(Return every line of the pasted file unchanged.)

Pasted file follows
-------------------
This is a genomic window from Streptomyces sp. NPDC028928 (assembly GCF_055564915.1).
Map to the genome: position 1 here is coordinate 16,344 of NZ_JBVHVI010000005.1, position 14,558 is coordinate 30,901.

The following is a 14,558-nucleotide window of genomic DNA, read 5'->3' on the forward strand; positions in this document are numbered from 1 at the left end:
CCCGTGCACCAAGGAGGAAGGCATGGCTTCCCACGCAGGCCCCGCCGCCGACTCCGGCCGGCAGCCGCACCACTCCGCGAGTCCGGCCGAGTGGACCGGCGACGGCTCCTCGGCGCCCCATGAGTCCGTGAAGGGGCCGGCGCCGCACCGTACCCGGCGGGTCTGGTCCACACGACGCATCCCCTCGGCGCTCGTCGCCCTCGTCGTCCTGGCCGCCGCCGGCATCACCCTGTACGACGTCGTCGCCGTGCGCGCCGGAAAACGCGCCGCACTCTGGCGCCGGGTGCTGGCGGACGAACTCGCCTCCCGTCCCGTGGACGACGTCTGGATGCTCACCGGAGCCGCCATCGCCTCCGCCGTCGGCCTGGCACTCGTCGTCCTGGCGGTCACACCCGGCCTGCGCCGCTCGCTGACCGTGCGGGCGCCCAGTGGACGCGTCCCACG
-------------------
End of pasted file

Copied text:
This is a genomic window from Streptomyces sp. NPDC028928 (assembly GCF_055564915.1).
Map to the genome: position 1 here is coordinate 16,344 of NZ_JBVHVI010000005.1, position 14,558 is coordinate 30,901.

The following is a 14,558-nucleotide window of genomic DNA, read 5'->3' on the forward strand; positions in this document are numbered from 1 at the left end:
CCCGTGCACCAAGGAGGAAGGCATGGCTTCCCACGCAGGCCCCGCCGCCGACTCCGGCCGGCAGCCGCACCACTCCGCGAGTCCGGCCGAGTGGACCGGCGACGGCTCCTCGGCGCCCCATGAGTCCGTGAAGGGGCCGGCGCCGCACCGTACCCGGCGGGTCTGGTCCACACGACGCATCCCCTCGGCGCTCGTCGCCCTCGTCGTCCTGGCCGCCGCCGGCATCACCCTGTACGACGTCGTCGCCGTGCGCGCCGGAAAACGCGCCGCACTCTGGCGCCGGGTGCTGGCGGACGAACTCGCCTCCCGTCCCGTGGACGACGTCTGGATGCTCACCGGAGCCGCCATCGCCTCCGCCGTCGGCCTGGCACTCGTCGTCCTGGCGGTCACACCCGGCCTGCGCCGCTCGCTGACCGTGCGGGCGCCCAGTGGACGCGTCCCACG